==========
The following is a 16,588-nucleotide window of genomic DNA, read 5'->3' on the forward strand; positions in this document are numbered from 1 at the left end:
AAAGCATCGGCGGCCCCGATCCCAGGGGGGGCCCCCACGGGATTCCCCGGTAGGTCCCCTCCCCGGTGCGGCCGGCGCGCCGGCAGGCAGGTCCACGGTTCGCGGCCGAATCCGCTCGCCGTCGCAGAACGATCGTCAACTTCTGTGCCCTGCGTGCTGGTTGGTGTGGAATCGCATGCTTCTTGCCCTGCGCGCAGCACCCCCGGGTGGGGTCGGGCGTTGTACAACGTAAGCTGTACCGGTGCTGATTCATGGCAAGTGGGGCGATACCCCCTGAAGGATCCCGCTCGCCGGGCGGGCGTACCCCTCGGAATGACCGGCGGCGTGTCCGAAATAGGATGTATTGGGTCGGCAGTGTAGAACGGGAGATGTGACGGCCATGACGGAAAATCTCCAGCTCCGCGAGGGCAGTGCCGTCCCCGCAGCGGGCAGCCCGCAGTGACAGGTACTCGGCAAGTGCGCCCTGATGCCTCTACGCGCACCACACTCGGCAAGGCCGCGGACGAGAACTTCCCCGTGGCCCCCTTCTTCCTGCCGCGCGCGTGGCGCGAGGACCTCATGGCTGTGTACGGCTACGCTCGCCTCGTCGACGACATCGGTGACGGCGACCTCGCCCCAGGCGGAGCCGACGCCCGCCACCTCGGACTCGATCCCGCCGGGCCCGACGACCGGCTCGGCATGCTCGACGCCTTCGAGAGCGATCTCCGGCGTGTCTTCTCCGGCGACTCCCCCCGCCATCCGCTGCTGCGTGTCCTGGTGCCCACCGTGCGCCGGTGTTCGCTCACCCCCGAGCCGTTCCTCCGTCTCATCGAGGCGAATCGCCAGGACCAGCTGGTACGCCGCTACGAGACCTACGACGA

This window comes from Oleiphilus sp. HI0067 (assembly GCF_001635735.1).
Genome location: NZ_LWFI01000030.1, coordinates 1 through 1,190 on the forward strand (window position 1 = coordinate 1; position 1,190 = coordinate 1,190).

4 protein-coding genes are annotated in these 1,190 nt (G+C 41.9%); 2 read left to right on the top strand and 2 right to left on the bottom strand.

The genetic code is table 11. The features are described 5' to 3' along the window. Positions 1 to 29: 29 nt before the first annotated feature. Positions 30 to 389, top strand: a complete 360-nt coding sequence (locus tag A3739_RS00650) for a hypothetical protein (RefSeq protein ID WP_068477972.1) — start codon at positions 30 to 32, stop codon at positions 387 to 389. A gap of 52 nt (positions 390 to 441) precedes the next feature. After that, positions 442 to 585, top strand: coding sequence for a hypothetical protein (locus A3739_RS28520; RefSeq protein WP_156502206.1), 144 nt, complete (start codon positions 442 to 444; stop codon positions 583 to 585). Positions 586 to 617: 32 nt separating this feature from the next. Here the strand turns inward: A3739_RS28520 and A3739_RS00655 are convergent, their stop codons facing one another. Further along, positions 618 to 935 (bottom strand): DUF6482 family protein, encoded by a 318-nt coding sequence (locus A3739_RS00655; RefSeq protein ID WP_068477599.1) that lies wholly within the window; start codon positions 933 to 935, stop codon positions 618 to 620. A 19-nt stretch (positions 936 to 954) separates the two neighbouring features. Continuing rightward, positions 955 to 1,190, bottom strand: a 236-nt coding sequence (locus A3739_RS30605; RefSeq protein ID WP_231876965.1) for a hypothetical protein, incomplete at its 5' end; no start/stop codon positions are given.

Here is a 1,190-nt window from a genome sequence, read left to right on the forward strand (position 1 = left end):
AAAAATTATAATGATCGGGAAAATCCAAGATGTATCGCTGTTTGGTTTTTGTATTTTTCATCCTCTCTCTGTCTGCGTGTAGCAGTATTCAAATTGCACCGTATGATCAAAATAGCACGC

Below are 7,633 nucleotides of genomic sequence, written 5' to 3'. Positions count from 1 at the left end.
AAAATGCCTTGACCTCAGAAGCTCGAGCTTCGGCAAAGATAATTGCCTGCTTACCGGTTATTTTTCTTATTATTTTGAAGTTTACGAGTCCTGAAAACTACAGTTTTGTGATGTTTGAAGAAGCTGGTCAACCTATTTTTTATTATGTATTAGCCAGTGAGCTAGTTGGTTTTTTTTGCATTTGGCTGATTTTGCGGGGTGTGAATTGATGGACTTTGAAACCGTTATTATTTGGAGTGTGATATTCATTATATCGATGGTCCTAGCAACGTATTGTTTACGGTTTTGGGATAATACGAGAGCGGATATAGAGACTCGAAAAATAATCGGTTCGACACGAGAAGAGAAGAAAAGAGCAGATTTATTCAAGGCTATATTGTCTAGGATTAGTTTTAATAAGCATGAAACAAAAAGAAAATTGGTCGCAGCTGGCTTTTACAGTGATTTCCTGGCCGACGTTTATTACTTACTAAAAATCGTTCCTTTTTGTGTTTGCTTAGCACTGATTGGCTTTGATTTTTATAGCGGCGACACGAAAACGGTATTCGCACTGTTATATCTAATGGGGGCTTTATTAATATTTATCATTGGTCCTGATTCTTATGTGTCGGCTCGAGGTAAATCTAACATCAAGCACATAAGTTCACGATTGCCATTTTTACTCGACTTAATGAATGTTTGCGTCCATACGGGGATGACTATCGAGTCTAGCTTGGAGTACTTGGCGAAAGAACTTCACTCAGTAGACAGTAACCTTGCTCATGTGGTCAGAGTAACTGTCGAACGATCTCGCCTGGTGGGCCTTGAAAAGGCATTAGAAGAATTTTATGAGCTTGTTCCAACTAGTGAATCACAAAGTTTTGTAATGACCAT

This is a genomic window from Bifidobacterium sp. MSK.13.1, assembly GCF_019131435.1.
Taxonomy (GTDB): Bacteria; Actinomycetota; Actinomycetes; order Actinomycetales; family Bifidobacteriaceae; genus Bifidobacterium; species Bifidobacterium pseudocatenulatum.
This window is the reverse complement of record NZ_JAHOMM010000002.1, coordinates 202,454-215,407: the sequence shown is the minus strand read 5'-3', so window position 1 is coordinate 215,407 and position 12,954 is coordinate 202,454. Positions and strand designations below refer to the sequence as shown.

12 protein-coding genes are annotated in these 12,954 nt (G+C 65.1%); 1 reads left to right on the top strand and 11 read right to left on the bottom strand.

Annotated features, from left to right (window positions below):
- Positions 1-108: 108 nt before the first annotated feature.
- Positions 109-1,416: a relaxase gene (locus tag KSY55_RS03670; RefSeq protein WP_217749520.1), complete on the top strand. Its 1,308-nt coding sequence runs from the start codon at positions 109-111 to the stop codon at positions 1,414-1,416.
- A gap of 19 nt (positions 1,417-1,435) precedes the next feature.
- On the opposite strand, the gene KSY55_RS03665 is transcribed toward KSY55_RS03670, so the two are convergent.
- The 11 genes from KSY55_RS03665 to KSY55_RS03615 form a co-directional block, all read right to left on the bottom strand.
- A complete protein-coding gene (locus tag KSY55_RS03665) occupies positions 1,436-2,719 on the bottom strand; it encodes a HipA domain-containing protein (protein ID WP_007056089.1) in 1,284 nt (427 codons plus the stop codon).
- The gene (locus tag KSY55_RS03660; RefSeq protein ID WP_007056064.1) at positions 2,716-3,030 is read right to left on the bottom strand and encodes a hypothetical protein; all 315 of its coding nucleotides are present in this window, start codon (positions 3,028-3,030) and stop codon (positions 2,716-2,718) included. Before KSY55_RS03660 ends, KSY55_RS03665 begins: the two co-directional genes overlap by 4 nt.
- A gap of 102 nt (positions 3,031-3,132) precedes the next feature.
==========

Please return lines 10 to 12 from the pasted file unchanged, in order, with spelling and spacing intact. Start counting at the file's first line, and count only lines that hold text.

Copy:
AAAATGCCTTGACCTCAGAAGCTCGAGCTTCGGCAAAGATAATTGCCTGCTTACCGGTTATTTTTCTTATTATTTTGAAGTTTACGAGTCCTGAAAACTACAGTTTTGTGATGTTTGAAGAAGCTGGTCAACCTATTTTTTATTATGTATTAGCCAGTGAGCTAGTTGGTTTTTTTTGCATTTGGCTGATTTTGCGGGGTGTGAATTGATGGACTTTGAAACCGTTATTATTTGGAGTGTGATATTCATTATATCGATGGTCCTAGCAACGTATTGTTTACGGTTTTGGGATAATACGAGAGCGGATATAGAGACTCGAAAAATAATCGGTTCGACACGAGAAGAGAAGAAAAGAGCAGATTTATTCAAGGCTATATTGTCTAGGATTAGTTTTAATAAGCATGAAACAAAAAGAAAATTGGTCGCAGCTGGCTTTTACAGTGATTTCCTGGCCGACGTTTATTACTTACTAAAAATCGTTCCTTTTTGTGTTTGCTTAGCACTGATTGGCTTTGATTTTTATAGCGGCGACACGAAAACGGTATTCGCACTGTTATATCTAATGGGGGCTTTATTAATATTTATCATTGGTCCTGATTCTTATGTGTCGGCTCGAGGTAAATCTAACATCAAGCACATAAGTTCACGATTGCCATTTTTACTCGACTTAATGAATGTTTGCGTCCATACGGGGATGACTATCGAGTCTAGCTTGGAGTACTTGGCGAAAGAACTTCACTCAGTAGACAGTAACCTTGCTCATGTGGTCAGAGTAACTGTCGAACGATCTCGCCTGGTGGGCCTTGAAAAGGCATTAGAAGAATTTTATGAGCTTGTTCCAACTAGTGAATCACAAAGTTTTGTAATGACCAT

This is a genomic window from Bifidobacterium sp. MSK.13.1, assembly GCF_019131435.1.
Taxonomy (GTDB): Bacteria; Actinomycetota; Actinomycetes; order Actinomycetales; family Bifidobacteriaceae; genus Bifidobacterium; species Bifidobacterium pseudocatenulatum.